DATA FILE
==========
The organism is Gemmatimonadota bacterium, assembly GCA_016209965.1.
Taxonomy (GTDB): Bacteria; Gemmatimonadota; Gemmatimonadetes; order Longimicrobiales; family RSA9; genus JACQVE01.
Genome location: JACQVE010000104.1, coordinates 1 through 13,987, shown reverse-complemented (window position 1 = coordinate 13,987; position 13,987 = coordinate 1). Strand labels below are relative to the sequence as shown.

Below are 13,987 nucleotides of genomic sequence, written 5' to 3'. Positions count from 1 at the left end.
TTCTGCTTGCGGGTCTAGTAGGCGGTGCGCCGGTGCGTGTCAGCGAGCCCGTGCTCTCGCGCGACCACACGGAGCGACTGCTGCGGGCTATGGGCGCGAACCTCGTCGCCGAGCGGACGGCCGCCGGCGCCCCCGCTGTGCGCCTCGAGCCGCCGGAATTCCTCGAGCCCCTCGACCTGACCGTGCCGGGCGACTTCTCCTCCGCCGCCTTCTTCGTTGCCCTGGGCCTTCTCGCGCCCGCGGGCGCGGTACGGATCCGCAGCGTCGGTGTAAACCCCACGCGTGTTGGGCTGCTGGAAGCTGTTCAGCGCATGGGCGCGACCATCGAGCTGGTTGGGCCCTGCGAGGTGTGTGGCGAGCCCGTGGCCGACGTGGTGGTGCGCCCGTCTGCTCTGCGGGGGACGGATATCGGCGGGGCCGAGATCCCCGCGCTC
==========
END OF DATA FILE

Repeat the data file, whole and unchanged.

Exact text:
The organism is Gemmatimonadota bacterium, assembly GCA_016209965.1.
Taxonomy (GTDB): Bacteria; Gemmatimonadota; Gemmatimonadetes; order Longimicrobiales; family RSA9; genus JACQVE01.
Genome location: JACQVE010000104.1, coordinates 1 through 13,987, shown reverse-complemented (window position 1 = coordinate 13,987; position 13,987 = coordinate 1). Strand labels below are relative to the sequence as shown.

Below are 13,987 nucleotides of genomic sequence, written 5' to 3'. Positions count from 1 at the left end.
TTCTGCTTGCGGGTCTAGTAGGCGGTGCGCCGGTGCGTGTCAGCGAGCCCGTGCTCTCGCGCGACCACACGGAGCGACTGCTGCGGGCTATGGGCGCGAACCTCGTCGCCGAGCGGACGGCCGCCGGCGCCCCCGCTGTGCGCCTCGAGCCGCCGGAATTCCTCGAGCCCCTCGACCTGACCGTGCCGGGCGACTTCTCCTCCGCCGCCTTCTTCGTTGCCCTGGGCCTTCTCGCGCCCGCGGGCGCGGTACGGATCCGCAGCGTCGGTGTAAACCCCACGCGTGTTGGGCTGCTGGAAGCTGTTCAGCGCATGGGCGCGACCATCGAGCTGGTTGGGCCCTGCGAGGTGTGTGGCGAGCCCGTGGCCGACGTGGTGGTGCGCCCGTCTGCTCTGCGGGGGACGGATATCGGCGGGGCCGAGATCCCCGCGCTC